included since about release 216?   Some of us in automotive are still
 working on it.   I have some patches here

 https://github.com/chaiken/systemd-hacks/tree/packfilelist

 against 215 that add various features.   We may soon be forward-porting
 these, along with readahead itself, to the latest version.
Glad to hear that :)


 The readahead doesn't work very well on my experiment,


 I spent considerable time performing boot experiments on production
 hardware, including trying different I/O schedulers.My conclusion was
 that readahead provides benefits in boot-time only when large, monolithic
 binaries start. If these gigantic applications were rearchitected to be
 more modular and could load libraries dynamically when needed instead of all
 at once, I suspect that the speedup associated with readahead would vanish.
 Nonetheless, under the right conditions, readahead may speed up boot on real
 hardware in product-relevant conditions.

 The problem is actually quite complex in the case of eMMC boot devices,
 which have their own sophisticated embedded controllers.   To properly
 optimize the whole system, we need to know the behavior of that controller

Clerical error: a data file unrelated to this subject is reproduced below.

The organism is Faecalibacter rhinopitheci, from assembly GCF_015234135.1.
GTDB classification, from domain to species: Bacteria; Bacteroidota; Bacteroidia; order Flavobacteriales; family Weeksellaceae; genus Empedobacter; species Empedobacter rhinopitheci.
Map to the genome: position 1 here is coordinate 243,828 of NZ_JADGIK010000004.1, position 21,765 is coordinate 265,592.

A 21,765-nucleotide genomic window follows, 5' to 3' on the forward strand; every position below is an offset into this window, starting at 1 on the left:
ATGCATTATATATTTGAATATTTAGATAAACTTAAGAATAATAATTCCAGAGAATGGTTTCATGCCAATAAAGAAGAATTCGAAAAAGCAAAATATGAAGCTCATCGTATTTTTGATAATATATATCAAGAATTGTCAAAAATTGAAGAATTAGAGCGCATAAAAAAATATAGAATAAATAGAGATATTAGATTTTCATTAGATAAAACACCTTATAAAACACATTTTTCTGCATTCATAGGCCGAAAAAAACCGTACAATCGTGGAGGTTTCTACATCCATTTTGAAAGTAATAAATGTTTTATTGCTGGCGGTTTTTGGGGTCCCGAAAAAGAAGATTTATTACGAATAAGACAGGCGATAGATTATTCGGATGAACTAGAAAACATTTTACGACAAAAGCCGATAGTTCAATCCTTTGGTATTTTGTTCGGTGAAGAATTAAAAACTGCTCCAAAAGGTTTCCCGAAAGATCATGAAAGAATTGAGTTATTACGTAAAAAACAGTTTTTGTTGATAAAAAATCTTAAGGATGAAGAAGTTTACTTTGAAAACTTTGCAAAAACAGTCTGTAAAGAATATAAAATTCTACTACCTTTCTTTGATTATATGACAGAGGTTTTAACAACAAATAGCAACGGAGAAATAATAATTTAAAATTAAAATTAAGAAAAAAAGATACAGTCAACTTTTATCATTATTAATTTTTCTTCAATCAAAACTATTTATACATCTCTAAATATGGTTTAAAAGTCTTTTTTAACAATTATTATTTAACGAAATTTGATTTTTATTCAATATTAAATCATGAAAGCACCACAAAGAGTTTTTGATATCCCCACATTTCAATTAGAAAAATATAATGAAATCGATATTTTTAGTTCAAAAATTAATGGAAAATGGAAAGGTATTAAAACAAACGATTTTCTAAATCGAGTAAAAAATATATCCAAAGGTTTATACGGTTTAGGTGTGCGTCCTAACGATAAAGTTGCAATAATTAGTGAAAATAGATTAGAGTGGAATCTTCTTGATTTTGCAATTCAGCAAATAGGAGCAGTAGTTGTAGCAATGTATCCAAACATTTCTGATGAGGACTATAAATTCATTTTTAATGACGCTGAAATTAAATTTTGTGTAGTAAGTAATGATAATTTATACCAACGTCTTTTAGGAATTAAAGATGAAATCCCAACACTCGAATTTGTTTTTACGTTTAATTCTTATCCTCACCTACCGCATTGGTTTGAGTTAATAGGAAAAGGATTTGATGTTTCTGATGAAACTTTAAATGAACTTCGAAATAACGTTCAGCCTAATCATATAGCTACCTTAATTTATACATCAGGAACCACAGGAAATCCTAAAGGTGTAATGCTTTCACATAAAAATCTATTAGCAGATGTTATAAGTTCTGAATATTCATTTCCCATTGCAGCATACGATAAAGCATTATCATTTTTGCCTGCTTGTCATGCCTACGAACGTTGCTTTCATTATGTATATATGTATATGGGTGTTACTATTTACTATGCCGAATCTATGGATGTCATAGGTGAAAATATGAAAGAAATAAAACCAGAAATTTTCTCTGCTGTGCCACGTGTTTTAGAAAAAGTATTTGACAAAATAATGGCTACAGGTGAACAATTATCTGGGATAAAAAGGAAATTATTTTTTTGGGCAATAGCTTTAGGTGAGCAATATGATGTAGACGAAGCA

and model what happens at boot in the full system using different Linux I/O
 schedulers and readahead strategies.   Unfortunately we don't have all that
 information.   My suspicion is that we might actually boot faster from raw
 NAND flash, but then of course we have to perform our own wear-levelling and
 block sparing.
BTW, I wonder whether the F2FS helps, which seems very friendly to
flash storage.


 The replaying sequence: A, B, C
 The actual requesting sequence: C, B, A
 If we can figure out the requesting sequence, it can achieve real read
 ahead[1].


 I have verified in detail that readahead worked as intended: the degree to
 which the system was I/O-bound did decrease, even in cases where there was
 no net speedup.
Any idea why?


 4. Get rid of systemd-cgroups-agent. This requires introduction of a
 new kernel interface to get notifications for cgroups running empty,